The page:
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Cycle China: Week 3

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In this special five-part series, we're riding along with SWA Group landscape designer Amirah Shahid as she cycles nearly 800 miles from Beijing to Shanghai (find the previous posts here). Join us as she tells about her journey and files exclusive photos from the road in an attempt to better understand China's urban and rural biking culture. Week Three: Halfway there...

 

Amirah Shahid checks in from the road with images of the Confucius temple in Qufu, the Grand Canal (the world's largest man-made waterway), and Huian, where she witnessed indiviuals launching lanterns into the sky to celebrate the Mid-Autumn Festival.

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  Much of Shahid's ride has been along roads flanked by greenery on either side. A common sight: urban infrastructure juxtaposed with nature, in this instance, established rice fields. Another common sight is other bikers. "There are tons in urban areas," Shahid reports, and "too many to count between the urban areas as I ride along national roads." About half of the bikes Shahid sees are "old-looking electric bikes, which have obviously been around for a while."
    Much of Shahid's ride has been along roads flanked by greenery on either side. A common sight: urban infrastructure juxtaposed with nature, in this instance, established rice fields. Another common sight is other bikers. "There are tons in urban areas," Shahid reports, and "too many to count between the urban areas as I ride along national roads." About half of the bikes Shahid sees are "old-looking electric bikes, which have obviously been around for a while."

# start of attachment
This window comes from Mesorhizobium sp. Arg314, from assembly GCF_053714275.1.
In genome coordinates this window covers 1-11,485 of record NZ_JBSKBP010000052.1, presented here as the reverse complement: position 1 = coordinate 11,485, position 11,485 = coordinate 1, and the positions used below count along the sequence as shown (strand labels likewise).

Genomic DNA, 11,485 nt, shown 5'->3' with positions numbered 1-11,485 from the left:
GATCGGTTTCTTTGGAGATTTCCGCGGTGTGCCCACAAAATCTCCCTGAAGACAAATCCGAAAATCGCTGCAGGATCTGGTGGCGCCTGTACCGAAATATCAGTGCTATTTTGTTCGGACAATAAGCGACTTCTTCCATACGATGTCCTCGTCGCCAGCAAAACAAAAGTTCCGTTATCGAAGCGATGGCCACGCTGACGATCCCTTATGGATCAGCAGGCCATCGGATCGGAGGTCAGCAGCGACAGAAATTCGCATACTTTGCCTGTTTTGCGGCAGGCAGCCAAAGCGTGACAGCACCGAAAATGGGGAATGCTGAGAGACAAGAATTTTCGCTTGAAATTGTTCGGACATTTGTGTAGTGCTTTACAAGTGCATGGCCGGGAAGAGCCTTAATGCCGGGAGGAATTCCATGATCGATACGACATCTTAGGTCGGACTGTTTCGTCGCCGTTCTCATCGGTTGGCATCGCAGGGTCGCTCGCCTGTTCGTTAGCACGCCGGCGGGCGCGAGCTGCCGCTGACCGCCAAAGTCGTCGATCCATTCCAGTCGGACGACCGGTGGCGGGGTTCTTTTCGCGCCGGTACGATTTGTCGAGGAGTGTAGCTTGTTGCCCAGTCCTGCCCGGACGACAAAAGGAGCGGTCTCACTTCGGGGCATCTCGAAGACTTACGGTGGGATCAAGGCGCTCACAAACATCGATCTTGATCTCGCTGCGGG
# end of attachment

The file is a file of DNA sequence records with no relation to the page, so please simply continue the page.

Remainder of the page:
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  Unexpected rain forced Shahid to take a break and check out a few cultural sites in Qufu. Here, Confucian philosophy carved in stone, circa 1600.
    Unexpected rain forced Shahid to take a break and check out a few cultural sites in Qufu. Here, Confucian philosophy carved in stone, circa 1600.
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  Shahid also stopped to see the messages written and displayed on a board at the Confucius temple. On a typical day, she's up at 8 am and on the road by 9 am. She tries to stop for a break every 25-30 kilometers (every 15.5-18.5 miles) so her schedule has generally looked like this: Start riding by 9 am, ride, soda break, ride, lunch, ride, snack break ("cookies at a convenience store or from my personal stash of Luna bars from the U.S."), ride, check in at the hotel, nap and/or blog, eat dinner, relax, go to sleep, repeat.